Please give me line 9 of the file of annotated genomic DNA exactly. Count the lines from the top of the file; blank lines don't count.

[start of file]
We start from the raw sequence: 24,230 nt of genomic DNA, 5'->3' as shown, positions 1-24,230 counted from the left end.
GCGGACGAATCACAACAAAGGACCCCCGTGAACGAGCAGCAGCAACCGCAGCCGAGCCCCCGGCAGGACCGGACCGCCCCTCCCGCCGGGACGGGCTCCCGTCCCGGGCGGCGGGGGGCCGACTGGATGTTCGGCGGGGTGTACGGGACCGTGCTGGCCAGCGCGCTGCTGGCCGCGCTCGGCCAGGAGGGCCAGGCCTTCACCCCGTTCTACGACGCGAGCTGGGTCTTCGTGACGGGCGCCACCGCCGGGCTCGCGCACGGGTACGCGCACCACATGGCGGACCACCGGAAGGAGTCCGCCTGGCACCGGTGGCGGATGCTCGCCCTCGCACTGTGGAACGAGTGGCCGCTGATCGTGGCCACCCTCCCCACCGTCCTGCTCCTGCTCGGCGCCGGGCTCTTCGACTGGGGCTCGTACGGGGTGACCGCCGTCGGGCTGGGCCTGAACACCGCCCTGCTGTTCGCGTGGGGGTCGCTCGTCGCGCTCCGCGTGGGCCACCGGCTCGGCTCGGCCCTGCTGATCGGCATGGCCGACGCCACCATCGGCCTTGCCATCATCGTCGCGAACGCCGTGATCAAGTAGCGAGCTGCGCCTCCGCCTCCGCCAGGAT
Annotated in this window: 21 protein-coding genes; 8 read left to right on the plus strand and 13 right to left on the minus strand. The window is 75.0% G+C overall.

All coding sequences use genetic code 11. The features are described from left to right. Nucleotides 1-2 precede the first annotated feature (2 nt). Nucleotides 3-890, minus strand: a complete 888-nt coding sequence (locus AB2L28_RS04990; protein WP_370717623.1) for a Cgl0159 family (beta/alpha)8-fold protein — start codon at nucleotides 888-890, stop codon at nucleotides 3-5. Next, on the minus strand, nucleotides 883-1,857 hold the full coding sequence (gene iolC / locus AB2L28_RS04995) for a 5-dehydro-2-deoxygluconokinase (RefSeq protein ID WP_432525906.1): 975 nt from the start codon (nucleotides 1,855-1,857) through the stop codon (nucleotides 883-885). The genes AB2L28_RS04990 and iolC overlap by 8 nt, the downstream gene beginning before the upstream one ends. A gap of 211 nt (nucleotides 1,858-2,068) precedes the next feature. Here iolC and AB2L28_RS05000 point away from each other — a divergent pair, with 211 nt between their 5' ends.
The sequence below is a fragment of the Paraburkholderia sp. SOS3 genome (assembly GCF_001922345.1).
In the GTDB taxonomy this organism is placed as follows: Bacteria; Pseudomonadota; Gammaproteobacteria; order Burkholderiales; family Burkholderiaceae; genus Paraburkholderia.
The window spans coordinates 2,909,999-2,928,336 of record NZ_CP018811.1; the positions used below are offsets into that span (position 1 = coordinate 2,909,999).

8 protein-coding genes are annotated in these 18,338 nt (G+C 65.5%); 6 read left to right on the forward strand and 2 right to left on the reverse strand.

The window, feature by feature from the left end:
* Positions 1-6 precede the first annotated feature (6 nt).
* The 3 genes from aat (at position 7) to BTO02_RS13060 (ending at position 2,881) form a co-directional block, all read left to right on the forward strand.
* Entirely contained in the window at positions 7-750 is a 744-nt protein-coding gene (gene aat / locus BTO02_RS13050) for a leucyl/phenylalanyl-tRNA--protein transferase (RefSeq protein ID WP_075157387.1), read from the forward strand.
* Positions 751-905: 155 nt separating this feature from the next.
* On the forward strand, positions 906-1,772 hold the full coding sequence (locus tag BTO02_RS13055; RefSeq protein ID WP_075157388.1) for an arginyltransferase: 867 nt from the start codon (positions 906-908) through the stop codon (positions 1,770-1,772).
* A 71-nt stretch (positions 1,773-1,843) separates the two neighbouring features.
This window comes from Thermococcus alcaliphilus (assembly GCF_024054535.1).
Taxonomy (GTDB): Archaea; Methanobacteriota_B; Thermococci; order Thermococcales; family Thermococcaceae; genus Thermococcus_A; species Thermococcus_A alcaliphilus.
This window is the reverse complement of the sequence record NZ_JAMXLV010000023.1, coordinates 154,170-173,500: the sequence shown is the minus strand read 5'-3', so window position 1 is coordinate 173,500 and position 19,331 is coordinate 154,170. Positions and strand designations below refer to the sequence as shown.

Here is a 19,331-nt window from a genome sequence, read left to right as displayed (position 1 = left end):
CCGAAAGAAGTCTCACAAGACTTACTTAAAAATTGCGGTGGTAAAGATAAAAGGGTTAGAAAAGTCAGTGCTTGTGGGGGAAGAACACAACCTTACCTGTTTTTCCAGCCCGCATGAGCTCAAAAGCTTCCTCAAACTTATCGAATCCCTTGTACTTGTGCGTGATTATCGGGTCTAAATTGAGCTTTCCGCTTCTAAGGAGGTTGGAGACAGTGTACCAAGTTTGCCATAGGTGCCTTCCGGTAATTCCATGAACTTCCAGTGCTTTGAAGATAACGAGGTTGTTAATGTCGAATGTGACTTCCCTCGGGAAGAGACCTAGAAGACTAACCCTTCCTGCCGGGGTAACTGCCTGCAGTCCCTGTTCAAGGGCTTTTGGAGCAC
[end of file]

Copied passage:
The window, feature by feature from the left end: